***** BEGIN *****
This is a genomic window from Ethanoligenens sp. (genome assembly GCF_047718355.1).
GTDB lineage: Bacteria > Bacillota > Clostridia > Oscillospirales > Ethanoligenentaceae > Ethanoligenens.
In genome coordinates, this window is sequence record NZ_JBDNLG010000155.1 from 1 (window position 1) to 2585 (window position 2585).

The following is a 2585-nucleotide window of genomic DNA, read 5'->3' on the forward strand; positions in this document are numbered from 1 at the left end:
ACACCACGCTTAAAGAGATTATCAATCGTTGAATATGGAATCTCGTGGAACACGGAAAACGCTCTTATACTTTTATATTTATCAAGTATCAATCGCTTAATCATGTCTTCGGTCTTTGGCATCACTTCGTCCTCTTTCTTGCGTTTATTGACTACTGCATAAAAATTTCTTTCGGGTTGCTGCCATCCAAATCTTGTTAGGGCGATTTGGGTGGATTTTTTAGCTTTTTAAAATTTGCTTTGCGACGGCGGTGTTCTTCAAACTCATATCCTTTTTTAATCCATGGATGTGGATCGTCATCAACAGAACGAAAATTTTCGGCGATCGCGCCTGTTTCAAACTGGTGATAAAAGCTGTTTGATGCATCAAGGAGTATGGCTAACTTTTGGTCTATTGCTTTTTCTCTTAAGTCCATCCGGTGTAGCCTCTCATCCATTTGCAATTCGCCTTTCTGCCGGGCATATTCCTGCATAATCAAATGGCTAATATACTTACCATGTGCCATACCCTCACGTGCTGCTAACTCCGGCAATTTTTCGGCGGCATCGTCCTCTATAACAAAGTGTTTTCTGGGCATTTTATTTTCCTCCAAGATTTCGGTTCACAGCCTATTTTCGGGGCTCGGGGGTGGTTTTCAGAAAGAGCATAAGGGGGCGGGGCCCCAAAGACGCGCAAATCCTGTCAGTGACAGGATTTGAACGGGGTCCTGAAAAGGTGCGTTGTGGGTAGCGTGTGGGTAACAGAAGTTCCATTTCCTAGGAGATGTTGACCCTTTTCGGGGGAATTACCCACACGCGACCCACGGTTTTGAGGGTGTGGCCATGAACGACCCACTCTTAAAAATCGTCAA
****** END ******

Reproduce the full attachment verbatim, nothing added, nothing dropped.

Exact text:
This is a genomic window from Ethanoligenens sp. (genome assembly GCF_047718355.1).
GTDB lineage: Bacteria > Bacillota > Clostridia > Oscillospirales > Ethanoligenentaceae > Ethanoligenens.
In genome coordinates, this window is sequence record NZ_JBDNLG010000155.1 from 1 (window position 1) to 2585 (window position 2585).

The following is a 2585-nucleotide window of genomic DNA, read 5'->3' on the forward strand; positions in this document are numbered from 1 at the left end:
ACACCACGCTTAAAGAGATTATCAATCGTTGAATATGGAATCTCGTGGAACACGGAAAACGCTCTTATACTTTTATATTTATCAAGTATCAATCGCTTAATCATGTCTTCGGTCTTTGGCATCACTTCGTCCTCTTTCTTGCGTTTATTGACTACTGCATAAAAATTTCTTTCGGGTTGCTGCCATCCAAATCTTGTTAGGGCGATTTGGGTGGATTTTTTAGCTTTTTAAAATTTGCTTTGCGACGGCGGTGTTCTTCAAACTCATATCCTTTTTTAATCCATGGATGTGGATCGTCATCAACAGAACGAAAATTTTCGGCGATCGCGCCTGTTTCAAACTGGTGATAAAAGCTGTTTGATGCATCAAGGAGTATGGCTAACTTTTGGTCTATTGCTTTTTCTCTTAAGTCCATCCGGTGTAGCCTCTCATCCATTTGCAATTCGCCTTTCTGCCGGGCATATTCCTGCATAATCAAATGGCTAATATACTTACCATGTGCCATACCCTCACGTGCTGCTAACTCCGGCAATTTTTCGGCGGCATCGTCCTCTATAACAAAGTGTTTTCTGGGCATTTTATTTTCCTCCAAGATTTCGGTTCACAGCCTATTTTCGGGGCTCGGGGGTGGTTTTCAGAAAGAGCATAAGGGGGCGGGGCCCCAAAGACGCGCAAATCCTGTCAGTGACAGGATTTGAACGGGGTCCTGAAAAGGTGCGTTGTGGGTAGCGTGTGGGTAACAGAAGTTCCATTTCCTAGGAGATGTTGACCCTTTTCGGGGGAATTACCCACACGCGACCCACGGTTTTGAGGGTGTGGCCATGAACGACCCACTCTTAAAAATCGTCAA